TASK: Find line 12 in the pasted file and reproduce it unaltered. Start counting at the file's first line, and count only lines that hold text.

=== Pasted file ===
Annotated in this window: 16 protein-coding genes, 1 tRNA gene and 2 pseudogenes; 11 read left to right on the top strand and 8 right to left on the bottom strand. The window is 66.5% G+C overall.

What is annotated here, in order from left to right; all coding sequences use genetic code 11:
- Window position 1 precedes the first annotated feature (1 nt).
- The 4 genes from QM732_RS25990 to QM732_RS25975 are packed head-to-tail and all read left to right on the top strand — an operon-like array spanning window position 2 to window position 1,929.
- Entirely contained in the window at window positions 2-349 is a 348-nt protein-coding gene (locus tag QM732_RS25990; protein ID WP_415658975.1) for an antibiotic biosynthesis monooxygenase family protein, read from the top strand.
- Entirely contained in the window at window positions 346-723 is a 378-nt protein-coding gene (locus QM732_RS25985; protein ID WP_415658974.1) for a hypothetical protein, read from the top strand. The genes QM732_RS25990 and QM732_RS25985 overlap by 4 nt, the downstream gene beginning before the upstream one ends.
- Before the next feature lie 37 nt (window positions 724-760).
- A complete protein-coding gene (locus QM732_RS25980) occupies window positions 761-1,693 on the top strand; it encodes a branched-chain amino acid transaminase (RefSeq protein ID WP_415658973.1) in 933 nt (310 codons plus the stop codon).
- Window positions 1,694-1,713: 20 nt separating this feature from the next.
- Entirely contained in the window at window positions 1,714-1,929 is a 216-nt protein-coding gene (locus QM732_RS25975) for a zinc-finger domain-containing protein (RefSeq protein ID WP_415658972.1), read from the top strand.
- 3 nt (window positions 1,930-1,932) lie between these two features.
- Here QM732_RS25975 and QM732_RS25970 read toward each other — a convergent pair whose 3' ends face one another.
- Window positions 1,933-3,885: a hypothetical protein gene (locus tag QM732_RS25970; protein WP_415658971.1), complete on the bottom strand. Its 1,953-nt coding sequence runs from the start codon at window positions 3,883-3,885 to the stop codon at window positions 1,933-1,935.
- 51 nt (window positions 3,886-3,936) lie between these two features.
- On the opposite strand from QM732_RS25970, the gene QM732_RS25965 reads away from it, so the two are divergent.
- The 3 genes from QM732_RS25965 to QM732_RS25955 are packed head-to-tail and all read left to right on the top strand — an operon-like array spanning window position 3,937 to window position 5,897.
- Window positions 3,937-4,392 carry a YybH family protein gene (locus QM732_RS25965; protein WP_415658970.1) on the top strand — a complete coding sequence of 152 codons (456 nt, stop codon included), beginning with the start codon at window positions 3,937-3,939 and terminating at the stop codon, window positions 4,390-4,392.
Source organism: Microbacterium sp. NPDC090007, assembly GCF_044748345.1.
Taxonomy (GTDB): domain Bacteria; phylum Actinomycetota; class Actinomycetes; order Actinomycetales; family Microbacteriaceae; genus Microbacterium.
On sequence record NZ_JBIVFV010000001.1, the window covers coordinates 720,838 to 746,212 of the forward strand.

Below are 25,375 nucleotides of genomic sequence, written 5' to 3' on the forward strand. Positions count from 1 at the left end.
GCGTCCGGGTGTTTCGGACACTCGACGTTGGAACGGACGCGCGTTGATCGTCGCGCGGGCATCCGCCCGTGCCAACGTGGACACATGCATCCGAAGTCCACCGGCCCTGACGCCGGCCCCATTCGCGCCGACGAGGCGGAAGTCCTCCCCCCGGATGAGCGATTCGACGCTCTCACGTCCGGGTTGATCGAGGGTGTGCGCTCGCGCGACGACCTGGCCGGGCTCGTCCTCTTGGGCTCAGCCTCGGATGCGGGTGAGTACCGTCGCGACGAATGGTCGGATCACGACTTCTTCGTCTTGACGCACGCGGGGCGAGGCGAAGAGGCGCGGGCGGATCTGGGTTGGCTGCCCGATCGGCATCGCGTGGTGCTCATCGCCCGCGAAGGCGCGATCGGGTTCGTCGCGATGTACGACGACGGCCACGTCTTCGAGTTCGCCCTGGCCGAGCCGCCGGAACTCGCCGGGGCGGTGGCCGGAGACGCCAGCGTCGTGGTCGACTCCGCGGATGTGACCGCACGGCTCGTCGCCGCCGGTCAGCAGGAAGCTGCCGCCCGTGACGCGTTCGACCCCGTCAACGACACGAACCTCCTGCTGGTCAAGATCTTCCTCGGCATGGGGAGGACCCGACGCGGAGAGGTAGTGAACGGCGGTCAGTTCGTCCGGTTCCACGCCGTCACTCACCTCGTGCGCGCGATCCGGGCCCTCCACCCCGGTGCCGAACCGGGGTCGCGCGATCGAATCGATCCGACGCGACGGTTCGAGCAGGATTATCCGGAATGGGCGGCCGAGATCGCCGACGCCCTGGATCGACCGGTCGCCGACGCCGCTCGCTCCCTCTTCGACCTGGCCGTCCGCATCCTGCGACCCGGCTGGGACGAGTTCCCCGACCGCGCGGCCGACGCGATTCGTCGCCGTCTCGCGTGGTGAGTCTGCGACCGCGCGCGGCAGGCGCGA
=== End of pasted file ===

- Here QM732_RS25975 and QM732_RS25970 read toward each other — a convergent pair whose 3' ends face one another.